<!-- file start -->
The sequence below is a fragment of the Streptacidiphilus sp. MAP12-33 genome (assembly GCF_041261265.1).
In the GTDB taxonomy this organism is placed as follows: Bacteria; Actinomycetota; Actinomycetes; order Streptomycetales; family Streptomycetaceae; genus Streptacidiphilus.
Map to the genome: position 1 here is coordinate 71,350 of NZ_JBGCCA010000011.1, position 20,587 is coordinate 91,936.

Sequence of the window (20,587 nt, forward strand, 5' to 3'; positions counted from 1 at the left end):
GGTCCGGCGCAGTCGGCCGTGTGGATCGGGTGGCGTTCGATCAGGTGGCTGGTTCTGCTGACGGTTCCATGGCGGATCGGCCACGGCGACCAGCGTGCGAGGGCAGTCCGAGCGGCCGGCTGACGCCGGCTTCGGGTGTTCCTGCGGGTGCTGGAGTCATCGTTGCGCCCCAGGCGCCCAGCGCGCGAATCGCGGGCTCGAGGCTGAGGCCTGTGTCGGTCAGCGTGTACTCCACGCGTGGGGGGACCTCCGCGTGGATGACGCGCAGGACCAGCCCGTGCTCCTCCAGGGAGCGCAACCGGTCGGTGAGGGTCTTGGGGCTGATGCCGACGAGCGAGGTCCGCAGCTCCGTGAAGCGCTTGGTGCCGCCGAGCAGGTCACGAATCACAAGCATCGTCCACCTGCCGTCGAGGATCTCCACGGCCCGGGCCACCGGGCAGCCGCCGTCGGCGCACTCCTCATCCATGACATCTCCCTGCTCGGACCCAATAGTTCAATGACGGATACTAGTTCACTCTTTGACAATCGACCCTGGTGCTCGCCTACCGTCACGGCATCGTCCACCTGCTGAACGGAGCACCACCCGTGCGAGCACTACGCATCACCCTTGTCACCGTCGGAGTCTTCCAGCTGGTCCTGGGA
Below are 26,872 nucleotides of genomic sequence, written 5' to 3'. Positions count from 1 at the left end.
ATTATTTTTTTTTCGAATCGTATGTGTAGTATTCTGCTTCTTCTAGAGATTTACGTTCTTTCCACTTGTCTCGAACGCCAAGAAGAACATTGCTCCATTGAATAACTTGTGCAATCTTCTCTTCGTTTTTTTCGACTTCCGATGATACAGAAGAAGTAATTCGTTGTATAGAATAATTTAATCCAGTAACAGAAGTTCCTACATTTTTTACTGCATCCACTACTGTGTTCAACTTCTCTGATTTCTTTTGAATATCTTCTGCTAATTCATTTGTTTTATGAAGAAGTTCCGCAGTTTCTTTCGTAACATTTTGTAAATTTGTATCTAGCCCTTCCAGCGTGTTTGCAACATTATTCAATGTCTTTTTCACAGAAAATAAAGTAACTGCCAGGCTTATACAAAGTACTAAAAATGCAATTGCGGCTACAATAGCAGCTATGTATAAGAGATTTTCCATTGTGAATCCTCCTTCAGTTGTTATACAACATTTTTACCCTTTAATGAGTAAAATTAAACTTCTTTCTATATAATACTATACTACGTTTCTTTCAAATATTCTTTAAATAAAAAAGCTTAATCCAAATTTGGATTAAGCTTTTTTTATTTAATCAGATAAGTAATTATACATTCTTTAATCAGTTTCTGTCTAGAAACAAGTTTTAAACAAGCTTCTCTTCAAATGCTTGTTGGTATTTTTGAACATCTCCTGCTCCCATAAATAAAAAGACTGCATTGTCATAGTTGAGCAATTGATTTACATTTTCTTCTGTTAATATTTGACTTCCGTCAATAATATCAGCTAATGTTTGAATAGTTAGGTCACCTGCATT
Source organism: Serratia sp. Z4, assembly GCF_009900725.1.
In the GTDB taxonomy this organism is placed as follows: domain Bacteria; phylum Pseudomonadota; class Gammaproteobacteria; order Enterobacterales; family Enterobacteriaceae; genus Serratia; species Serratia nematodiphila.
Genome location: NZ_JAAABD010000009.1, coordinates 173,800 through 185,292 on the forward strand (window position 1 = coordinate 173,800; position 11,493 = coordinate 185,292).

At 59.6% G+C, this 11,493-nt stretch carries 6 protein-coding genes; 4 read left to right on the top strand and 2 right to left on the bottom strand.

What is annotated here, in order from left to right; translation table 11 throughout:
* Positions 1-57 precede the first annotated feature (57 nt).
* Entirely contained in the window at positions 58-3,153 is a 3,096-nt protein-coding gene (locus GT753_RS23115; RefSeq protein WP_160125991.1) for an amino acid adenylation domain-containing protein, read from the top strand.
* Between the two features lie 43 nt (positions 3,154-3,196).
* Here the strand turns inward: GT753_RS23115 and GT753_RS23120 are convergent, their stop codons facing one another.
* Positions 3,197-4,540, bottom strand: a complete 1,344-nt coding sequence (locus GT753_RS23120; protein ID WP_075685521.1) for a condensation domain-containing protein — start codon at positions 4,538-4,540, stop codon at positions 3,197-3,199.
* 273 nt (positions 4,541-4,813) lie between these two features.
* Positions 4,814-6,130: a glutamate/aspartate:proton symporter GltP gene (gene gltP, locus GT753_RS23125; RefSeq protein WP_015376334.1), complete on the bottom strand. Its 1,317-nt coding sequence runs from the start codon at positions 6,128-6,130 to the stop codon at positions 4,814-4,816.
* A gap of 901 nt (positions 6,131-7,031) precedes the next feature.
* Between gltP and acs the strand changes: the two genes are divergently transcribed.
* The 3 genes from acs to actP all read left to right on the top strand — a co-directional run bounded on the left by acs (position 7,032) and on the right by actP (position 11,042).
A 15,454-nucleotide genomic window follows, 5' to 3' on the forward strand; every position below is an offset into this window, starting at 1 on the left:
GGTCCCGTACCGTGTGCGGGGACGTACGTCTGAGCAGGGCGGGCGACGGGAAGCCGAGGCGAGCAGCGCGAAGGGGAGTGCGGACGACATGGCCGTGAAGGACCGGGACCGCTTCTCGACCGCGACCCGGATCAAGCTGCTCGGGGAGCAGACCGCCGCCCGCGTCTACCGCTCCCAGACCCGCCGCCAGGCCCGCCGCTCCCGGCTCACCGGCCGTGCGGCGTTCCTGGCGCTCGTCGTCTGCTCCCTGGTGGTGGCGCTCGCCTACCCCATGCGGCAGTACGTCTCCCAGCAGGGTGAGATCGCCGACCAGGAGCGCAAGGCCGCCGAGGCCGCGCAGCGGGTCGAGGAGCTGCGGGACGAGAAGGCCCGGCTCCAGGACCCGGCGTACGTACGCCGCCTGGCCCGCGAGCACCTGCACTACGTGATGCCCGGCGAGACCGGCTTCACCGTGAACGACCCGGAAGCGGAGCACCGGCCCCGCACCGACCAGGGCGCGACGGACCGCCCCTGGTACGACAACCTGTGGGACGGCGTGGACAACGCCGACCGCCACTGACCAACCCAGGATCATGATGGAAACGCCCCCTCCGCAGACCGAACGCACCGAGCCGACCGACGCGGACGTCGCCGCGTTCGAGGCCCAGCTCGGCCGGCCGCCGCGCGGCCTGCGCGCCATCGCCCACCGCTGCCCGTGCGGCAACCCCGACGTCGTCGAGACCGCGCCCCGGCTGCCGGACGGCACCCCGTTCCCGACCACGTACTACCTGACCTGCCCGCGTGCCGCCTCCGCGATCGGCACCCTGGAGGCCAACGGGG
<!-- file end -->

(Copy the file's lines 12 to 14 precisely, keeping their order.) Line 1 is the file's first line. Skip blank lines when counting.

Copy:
What is annotated here, in order from left to right; translation table 11 throughout:
* Positions 1-57 precede the first annotated feature (57 nt).
* Entirely contained in the window at positions 58-3,153 is a 3,096-nt protein-coding gene (locus GT753_RS23115; RefSeq protein WP_160125991.1) for an amino acid adenylation domain-containing protein, read from the top strand.